And in North Carolina, the May 29 flooding in McDowell County resulted in 18 people needing rescue, including the highway workers in Old Fort. As the runoff poured into mountain streams, officials ordered up to 2,000 residents to evacuate amid fears that the Lake Tahoma Dam could fail. There were also more than 40 landslides, which the McDowell County Office of Emergency Management described as unprecedented.
“The storms are worse. The rain is worse. The heat is worse,” said Melissa Smith, an Old Fort resident, after a mountain stream overflowed that night and spilled several feet of mud, rocks and other debris into her yard. “Everything is worse.”
Several atmospheric researchers said in interviews that they agree with that perception. They say it is getting worse.
Since 1880, global temperature has risen just more than 0.13 degrees per decade, for a total of 1.8 degrees Fahrenheit (1 degree Celsius). The amount of water air can hold is based on temperature — put very simply, the warmer the air is, the more water it can hold.
Theoretically, experts say, an additional 1.8 degrees would amount to about 7 percent more water in the air, resulting in a similar increase in extreme rainfall. But what Prein and other researchers have found is much higher across a vast portion of the United States.
According to the 2014 National Climate Assessment, the eastern half of the continental United States has seen the most dramatic change in extreme rainfall. The amount of rain during the most extreme storms in the Northeast has risen 71 percent since 1958; in the Midwest, heavy rain has increased 37 percent; in the Southeast, it’s up 27 percent.
And the area covered by each storm also is getting larger, Prein said, another major factor in the increased precipitation. Prein’s new research suggests thunderstorms will become 80 to 90 percent larger by the end of the century.
The heavy rain and the larger storms explain why the country has seen an increase in dangerous flash flooding like Old Fort saw three weeks ago.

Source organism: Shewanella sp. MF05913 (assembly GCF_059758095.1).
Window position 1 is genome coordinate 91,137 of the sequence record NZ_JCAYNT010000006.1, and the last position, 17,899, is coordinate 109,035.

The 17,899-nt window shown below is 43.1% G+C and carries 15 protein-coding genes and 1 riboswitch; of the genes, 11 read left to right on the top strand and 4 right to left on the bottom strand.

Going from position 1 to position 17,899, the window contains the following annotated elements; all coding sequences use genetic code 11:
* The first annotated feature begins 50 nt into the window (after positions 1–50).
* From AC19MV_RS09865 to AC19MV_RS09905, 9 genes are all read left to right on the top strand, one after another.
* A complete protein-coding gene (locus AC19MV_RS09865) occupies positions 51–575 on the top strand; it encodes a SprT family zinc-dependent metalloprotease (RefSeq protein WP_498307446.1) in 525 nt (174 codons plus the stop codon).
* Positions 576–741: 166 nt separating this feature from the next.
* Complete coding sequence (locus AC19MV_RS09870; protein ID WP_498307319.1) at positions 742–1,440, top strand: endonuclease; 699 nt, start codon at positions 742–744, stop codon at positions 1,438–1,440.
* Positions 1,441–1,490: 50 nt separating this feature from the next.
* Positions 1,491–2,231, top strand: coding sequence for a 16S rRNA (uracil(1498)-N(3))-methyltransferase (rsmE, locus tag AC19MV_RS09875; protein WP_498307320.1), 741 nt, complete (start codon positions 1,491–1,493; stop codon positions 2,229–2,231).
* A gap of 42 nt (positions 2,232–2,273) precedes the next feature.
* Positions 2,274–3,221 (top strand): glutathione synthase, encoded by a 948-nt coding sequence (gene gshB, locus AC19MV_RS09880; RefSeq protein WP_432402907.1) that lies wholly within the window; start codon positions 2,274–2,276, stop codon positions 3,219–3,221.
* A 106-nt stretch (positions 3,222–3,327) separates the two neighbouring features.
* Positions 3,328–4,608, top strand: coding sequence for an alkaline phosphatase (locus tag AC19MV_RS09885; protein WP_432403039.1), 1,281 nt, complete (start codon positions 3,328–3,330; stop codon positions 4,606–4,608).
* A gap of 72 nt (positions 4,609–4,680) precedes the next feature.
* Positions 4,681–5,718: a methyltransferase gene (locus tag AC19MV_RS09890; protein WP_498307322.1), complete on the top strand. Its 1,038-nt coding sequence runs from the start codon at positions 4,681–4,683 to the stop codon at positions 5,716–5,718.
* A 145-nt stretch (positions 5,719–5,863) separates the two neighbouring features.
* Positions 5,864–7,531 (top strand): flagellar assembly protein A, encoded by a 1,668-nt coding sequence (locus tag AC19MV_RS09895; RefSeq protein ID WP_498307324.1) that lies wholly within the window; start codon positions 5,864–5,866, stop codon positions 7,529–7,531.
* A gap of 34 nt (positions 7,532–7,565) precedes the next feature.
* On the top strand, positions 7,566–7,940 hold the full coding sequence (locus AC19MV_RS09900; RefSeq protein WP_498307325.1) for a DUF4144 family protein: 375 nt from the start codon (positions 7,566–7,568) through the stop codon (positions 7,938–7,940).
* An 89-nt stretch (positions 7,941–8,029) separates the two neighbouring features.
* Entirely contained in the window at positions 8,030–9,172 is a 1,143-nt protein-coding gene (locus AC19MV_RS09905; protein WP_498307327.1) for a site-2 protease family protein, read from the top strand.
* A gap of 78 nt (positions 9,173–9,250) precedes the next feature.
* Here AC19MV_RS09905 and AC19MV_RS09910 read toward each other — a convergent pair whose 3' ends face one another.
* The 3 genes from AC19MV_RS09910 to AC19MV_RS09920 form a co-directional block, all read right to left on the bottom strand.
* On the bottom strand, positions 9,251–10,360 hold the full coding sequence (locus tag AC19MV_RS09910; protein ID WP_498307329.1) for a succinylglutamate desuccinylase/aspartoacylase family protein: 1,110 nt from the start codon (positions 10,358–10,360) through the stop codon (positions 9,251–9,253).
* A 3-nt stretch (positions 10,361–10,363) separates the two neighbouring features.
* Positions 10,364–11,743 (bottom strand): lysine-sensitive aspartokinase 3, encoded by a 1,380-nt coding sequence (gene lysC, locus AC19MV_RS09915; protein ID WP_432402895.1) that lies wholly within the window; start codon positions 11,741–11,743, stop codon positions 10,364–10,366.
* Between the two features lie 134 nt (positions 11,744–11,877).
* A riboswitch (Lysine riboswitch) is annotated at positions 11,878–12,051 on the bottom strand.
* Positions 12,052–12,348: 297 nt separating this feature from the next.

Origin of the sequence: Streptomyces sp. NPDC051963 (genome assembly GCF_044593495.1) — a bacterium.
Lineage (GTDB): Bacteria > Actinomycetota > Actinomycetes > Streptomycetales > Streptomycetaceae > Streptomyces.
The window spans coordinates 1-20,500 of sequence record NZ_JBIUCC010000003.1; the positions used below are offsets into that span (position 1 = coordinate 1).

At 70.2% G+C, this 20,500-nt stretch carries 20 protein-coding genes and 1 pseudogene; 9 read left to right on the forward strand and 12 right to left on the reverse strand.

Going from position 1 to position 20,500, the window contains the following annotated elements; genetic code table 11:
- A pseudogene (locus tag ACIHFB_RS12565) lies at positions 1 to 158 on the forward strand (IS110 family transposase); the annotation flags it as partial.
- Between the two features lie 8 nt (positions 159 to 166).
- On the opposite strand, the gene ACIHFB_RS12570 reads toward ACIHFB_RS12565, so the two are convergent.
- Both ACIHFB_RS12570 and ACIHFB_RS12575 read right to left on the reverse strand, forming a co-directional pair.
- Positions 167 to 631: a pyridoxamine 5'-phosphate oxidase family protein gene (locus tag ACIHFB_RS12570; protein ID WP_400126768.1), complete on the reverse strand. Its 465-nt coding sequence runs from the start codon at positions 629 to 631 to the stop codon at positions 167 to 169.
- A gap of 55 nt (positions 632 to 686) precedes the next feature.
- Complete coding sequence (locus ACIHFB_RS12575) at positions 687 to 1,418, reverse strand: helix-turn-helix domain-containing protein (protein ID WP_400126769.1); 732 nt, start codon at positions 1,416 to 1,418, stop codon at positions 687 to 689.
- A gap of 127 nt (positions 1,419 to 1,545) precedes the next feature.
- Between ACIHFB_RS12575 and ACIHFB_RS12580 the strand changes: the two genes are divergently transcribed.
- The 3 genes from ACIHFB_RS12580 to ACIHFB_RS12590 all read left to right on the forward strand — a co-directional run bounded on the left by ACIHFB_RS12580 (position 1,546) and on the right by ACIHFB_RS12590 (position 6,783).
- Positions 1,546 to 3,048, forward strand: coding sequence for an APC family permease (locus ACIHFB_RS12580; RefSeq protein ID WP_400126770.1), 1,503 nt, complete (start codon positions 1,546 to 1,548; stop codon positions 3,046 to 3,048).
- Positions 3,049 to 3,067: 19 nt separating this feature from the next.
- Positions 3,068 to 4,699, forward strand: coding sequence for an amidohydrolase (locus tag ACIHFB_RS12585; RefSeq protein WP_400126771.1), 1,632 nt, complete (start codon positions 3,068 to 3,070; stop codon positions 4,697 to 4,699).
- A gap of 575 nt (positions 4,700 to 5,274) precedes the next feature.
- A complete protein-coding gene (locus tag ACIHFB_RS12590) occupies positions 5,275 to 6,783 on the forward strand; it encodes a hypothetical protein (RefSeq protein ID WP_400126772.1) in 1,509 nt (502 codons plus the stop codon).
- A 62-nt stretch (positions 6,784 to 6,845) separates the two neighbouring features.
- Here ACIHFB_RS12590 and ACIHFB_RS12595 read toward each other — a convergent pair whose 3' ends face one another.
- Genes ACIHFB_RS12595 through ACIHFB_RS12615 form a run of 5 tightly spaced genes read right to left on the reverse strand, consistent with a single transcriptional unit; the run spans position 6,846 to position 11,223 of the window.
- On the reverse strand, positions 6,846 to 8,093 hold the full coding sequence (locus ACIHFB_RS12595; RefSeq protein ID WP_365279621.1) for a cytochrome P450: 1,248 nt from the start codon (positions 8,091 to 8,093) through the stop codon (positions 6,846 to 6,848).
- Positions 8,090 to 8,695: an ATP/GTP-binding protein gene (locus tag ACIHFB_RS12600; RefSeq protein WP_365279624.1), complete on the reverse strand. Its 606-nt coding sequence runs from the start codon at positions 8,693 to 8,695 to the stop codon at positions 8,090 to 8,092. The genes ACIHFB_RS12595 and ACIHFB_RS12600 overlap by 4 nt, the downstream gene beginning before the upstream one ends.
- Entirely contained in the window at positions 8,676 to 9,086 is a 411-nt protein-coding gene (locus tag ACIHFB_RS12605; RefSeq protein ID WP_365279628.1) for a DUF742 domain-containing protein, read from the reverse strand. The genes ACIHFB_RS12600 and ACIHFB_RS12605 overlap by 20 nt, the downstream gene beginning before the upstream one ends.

The 900 residents who live here note that their town has been built around a culture of resiliency, living with the threat of flooding since its origins as a westernmost outpost in colonial America . It was named after the European settlers’ forts constructed in the mid-1700s to ward off Native American tribes.
In 1916, after the remnants of two tropical systems merged over the area, floodwater inundated much of the community, washing away what was left of the town’s original forts, said Carol Price, executive director of the McDowell Tourism Development Authority. The area also experienced a major flood following thunderstorms in 1977, and again in 2004, as the remains of Hurricane Ivan passed through.
But Price said the rainstorm last month appeared to easily surpass both of those floods. The waters of Mill Creek, a mountain stream that flows from the Eastern Continental Divide into the Catawba River, for the first time overtopped a retaining wall that had been built in the 1930s under President Franklin D. Roosevelt’s Civilian Conservation Corps, Price said.
About 15 miles away, officials worried that a nearly 100-year-old dam could fail, prompting the mass evacuation downstream along Buck Creek. The alert was triggered after more than two feet of water began flowing over the top of the dam. A landslide near its base worried engineers, who though the integrity of the structure had been compromised.